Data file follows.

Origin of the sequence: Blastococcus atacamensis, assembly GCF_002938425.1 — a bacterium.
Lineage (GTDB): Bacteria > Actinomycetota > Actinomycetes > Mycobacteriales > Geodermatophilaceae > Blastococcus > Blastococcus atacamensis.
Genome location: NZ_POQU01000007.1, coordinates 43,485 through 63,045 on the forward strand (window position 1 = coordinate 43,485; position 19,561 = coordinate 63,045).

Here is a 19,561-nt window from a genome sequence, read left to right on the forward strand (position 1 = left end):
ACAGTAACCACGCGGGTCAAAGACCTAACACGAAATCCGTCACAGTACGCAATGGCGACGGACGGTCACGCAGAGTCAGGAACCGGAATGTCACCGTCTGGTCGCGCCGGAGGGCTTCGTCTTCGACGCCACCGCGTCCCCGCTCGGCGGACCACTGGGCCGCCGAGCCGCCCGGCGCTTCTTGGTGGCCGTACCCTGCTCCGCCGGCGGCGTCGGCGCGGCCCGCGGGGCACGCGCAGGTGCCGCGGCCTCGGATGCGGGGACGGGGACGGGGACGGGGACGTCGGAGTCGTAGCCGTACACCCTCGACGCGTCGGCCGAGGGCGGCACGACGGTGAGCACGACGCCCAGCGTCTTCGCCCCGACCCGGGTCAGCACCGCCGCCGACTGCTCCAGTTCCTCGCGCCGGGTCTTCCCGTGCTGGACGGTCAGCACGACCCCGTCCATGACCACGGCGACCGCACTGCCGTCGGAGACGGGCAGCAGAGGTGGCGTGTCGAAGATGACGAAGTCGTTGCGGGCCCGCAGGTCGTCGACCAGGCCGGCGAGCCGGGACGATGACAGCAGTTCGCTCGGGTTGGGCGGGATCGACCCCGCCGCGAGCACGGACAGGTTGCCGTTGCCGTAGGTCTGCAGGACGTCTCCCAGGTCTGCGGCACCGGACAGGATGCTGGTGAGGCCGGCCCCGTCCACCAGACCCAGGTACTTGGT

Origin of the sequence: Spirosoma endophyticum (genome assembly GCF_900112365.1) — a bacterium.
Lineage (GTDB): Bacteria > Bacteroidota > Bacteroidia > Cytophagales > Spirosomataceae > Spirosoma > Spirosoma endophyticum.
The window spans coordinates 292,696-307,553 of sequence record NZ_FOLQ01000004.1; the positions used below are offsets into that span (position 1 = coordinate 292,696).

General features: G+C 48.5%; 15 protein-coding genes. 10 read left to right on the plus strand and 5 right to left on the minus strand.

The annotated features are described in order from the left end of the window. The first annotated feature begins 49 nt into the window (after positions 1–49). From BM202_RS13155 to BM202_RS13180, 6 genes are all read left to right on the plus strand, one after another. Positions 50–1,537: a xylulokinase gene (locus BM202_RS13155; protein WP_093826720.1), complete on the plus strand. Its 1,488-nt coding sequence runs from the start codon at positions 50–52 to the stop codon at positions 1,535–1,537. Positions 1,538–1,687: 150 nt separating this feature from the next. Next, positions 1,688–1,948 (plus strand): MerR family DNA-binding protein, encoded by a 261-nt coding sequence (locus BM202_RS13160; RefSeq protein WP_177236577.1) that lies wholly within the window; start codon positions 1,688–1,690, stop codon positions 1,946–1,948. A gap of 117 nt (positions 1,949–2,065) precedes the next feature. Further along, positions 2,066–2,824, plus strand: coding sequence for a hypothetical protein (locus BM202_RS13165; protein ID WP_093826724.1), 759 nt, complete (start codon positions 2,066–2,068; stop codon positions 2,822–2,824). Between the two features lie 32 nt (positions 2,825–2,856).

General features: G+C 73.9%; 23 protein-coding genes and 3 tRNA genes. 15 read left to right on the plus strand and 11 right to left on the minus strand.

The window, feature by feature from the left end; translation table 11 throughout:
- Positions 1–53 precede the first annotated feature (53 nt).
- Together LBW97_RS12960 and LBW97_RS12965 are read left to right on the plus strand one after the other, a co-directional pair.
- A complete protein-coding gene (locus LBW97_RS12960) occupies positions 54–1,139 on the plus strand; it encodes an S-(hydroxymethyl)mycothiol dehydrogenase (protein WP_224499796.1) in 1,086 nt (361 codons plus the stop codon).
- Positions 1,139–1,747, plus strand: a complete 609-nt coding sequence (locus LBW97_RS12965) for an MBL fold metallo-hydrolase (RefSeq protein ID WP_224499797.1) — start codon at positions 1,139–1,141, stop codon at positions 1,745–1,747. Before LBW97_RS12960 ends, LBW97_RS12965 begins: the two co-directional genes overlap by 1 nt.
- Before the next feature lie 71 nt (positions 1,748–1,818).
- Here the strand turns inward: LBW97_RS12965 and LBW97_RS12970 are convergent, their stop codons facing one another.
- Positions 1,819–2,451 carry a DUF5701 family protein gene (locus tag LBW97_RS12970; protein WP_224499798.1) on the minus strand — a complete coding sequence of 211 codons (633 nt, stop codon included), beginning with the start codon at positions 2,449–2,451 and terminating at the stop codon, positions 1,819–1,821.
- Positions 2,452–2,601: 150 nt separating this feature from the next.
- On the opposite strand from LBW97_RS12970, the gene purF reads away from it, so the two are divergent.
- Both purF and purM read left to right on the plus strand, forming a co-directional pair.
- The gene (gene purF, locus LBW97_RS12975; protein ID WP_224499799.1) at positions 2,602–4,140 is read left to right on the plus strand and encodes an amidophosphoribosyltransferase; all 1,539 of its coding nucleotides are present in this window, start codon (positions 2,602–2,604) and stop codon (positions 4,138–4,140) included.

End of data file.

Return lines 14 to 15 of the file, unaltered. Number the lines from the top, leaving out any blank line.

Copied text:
- Together LBW97_RS12960 and LBW97_RS12965 are read left to right on the plus strand one after the other, a co-directional pair.
- A complete protein-coding gene (locus LBW97_RS12960) occupies positions 54–1,139 on the plus strand; it encodes an S-(hydroxymethyl)mycothiol dehydrogenase (protein WP_224499796.1) in 1,086 nt (361 codons plus the stop codon).